May 18, 2024

Jessi Hagins

Eco Friendly Home Automation

Landscaping Tips For People With Disabilities

Introduction

Landscaping is one of my favorite hobbies. It’s so rewarding to see a little seedling grow into something beautiful and vibrant. But when I think about landscaping, my mind always goes back to the time when I was a child and found out that we had concrete under our yard instead of dirt. It was quite a letdown at first, but then I realized there are ways to work around this! If you have any sort of disability but still want to create a beautiful landscape for your home or office, here are some tips:

Plant low-maintenance plants.

  • Low maintenance plants are easier to care for. These types of plants require less water, fertilizer and pruning than others.
  • Consider using low maintenance shrubs or trees when landscaping your yard. If you have a disability that makes it difficult to get around your yard, consider choosing shrubs with a low spread so they don’t take up too much space or block your home from view from the street.
  • Examples of good low-maintenance trees include: dwarf fruit tree varieties such as apricot and cherry; evergreen coniferous species like spruce (Picea), fir (Abies), cedar (Thuja) and pine (Pinus).

Use raised beds.

If you have trouble bending or kneeling, raised beds are a great option for you. Raised beds can be made from wood, stone or concrete and they allow you to plant without having to bend down. This makes them easy for people with mobility issues to maintain their garden without assistance from others.

Keep mulch off the ground.

  • Keep mulch off the ground. This is especially important if you have a disability that limits your mobility, since it’s easier to get in and out of wheelchairs when there’s not any mulch on the ground.
  • Mulch can be slippery and dangerous, especially if it’s wet or icy. If someone falls because of this, they may sustain injuries that could require medical attention–and possibly even surgery! Plus, there’s also the risk of infection from ticks (or other insects) in your yard; these critters can bite people who walk through them without knowing they’re there–and cause them to develop diseases like Lyme disease in some cases.*

Create paths and walkways that are easy to navigate.

You may not realize it, but the path you use to get from your front door to the street can make a huge difference in how much independence and freedom you have. Your neighbors might not be able to tell that there’s anything wrong with you–but if they are in a wheelchair or walker themselves, they’ll know exactly how difficult it is for them when they try to navigate these paths on their own.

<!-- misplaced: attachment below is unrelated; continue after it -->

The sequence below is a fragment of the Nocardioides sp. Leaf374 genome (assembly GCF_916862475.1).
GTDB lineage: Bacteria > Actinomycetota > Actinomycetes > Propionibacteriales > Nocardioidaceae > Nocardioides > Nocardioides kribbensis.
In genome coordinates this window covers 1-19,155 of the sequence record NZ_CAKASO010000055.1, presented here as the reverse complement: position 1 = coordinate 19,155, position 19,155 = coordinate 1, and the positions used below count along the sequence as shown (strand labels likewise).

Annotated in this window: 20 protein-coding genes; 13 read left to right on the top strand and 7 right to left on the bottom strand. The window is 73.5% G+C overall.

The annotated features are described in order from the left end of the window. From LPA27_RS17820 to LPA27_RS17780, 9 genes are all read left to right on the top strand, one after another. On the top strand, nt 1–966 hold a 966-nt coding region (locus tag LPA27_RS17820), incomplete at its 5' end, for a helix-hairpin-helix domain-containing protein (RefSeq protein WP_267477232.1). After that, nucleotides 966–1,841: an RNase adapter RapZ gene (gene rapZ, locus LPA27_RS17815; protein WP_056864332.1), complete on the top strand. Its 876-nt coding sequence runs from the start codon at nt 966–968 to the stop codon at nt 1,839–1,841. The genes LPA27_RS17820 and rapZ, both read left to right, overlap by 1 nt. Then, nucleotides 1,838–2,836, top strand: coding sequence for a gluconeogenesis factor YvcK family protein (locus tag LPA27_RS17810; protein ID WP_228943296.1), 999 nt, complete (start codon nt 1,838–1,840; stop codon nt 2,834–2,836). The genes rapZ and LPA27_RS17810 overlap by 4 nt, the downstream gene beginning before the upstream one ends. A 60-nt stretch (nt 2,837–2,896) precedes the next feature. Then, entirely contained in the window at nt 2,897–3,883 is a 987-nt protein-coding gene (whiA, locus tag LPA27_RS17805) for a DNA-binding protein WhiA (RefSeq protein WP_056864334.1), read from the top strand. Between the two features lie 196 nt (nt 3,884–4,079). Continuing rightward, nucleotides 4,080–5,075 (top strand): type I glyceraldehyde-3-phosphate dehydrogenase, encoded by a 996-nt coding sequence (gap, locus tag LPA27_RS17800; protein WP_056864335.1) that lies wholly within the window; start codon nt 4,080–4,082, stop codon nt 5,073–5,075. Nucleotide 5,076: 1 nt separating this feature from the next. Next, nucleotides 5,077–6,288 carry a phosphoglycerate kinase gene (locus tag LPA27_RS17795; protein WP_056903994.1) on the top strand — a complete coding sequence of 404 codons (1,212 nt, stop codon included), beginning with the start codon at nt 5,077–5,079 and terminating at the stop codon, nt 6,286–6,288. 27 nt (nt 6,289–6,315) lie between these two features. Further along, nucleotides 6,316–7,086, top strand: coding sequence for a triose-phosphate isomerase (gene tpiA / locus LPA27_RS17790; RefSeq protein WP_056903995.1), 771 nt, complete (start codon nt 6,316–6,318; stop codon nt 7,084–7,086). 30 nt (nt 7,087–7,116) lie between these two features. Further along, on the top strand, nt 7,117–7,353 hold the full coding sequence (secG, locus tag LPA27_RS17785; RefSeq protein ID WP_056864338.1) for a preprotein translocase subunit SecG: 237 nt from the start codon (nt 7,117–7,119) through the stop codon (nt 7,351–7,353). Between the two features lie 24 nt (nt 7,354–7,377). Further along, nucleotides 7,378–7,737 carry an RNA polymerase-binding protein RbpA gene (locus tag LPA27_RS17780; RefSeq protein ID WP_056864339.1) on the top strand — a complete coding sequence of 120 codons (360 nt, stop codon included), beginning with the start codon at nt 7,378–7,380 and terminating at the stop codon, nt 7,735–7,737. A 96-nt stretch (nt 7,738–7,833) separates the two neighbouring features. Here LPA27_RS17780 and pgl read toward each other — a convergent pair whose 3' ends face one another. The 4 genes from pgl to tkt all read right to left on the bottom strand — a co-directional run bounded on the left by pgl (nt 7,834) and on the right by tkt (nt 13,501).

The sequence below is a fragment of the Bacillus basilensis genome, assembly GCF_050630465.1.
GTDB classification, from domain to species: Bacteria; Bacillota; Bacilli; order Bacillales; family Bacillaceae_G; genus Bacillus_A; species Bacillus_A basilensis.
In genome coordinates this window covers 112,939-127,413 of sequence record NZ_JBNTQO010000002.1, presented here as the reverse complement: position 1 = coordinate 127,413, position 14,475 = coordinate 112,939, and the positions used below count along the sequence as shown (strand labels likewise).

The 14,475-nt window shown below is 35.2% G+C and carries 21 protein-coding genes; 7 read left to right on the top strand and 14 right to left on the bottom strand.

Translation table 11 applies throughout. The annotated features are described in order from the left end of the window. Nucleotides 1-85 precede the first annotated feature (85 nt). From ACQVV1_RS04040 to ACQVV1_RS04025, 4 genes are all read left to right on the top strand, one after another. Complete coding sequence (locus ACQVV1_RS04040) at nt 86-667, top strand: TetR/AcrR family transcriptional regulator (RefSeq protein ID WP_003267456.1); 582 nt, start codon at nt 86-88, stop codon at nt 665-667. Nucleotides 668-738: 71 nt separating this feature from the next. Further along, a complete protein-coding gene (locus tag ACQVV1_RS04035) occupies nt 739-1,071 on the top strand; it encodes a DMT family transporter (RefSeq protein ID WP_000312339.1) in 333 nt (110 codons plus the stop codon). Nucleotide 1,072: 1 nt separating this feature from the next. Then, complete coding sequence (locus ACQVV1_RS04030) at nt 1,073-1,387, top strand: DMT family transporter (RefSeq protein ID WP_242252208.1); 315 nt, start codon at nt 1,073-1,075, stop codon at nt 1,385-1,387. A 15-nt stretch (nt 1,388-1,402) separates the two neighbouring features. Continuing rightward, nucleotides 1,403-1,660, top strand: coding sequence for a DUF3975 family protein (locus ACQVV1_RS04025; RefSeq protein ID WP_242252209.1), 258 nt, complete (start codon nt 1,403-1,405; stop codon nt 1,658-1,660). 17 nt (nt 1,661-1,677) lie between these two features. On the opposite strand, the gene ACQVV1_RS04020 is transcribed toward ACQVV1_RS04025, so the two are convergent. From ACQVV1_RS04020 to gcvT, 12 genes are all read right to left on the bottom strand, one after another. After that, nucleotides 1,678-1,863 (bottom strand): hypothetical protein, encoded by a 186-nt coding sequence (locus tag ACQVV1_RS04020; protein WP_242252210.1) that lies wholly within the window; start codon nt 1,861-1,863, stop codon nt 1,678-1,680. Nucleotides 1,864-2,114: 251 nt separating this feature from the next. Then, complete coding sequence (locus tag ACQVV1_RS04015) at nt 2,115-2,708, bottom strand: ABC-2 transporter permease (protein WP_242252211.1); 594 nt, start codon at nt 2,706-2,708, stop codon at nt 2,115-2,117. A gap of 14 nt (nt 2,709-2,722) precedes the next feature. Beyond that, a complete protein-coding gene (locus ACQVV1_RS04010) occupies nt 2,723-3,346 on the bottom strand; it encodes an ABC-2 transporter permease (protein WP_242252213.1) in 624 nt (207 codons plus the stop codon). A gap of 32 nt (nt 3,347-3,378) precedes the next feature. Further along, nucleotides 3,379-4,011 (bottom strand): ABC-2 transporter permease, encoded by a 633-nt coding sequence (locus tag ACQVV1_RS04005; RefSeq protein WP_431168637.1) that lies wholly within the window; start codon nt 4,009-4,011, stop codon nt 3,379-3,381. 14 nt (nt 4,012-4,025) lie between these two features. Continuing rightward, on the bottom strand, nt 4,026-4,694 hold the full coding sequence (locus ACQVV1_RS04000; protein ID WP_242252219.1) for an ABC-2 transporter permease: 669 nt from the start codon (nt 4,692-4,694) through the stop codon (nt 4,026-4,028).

If possible, create multiple routes between areas of importance around your home so that guests can choose which one works best for them (and their disability). For example:

  • If someone has limited mobility and needs assistance getting around, provide an easy-to-navigate path through grassy areas rather than concrete walkways or stairs near entrances/exits… these may seem like small details but can actually make all the difference!

Consider non-traditional landscape options.

While traditional landscapes are beautiful, they’re not always ideal for people with disabilities. If you want to landscape your yard and still be able to enjoy it, consider these non-traditional options:

  • Use recycled materials. This can include old tires or other items that have been repurposed into planters or other items.
  • Use native plants instead of exotic ones that may require more maintenance and care in order to thrive in your area. Native plants are also more likely to attract pollinators (like bees!) than exotic ones do–and who doesn’t love bees? They’re so cute!
  • Think about using container gardens instead of traditional beds or borders surrounding the house; containers make it easier for people with mobility issues like wheelchair access into them without damaging grasses underneath them

Planting trees can help shade your yard and provide shelter for pets.

Trees are a great way to shade your yard, which can help you stay cool in the summer and warm in the winter. Trees also provide shelter for pets and help with privacy, noise reduction and wind protection.

If you have a disability, don’t let it stop you from creating the garden of your dreams!

If you have a disability, don’t let it stop you from creating the garden of your dreams!

  • Find a balance between accessibility and style. You can make your garden accessible by using materials that are easy to access and move around in, like plastic or rubber mulch instead of wood chips. If there are any steps involved in getting into the garden–which there probably will be–make sure they’re wide enough for everyone to get through safely and easily. And if possible, position plants so that they can be reached without having to bend over; this will help prevent back pain from developing over time as well as keep them healthy by letting them get plenty of light (and water!).
  • Try growing herbs in containers on wheels so that people with mobility issues can move them easily when watering time rolls around each day; fresh rosemary adds a lot flavor when used sparingly with meat dishes like chicken piccata! Even if someone doesn’t have much space at all available inside their home due mainly because everything else was taken up by furniture items such as couches chairs tables lamps etcetera ad nauseam , there’s still hope…

Conclusion

With a little creativity and planning, anyone can have a beautiful garden. If you have any questions or concerns about what might work best for your yard, give us a call and we’ll be happy to help!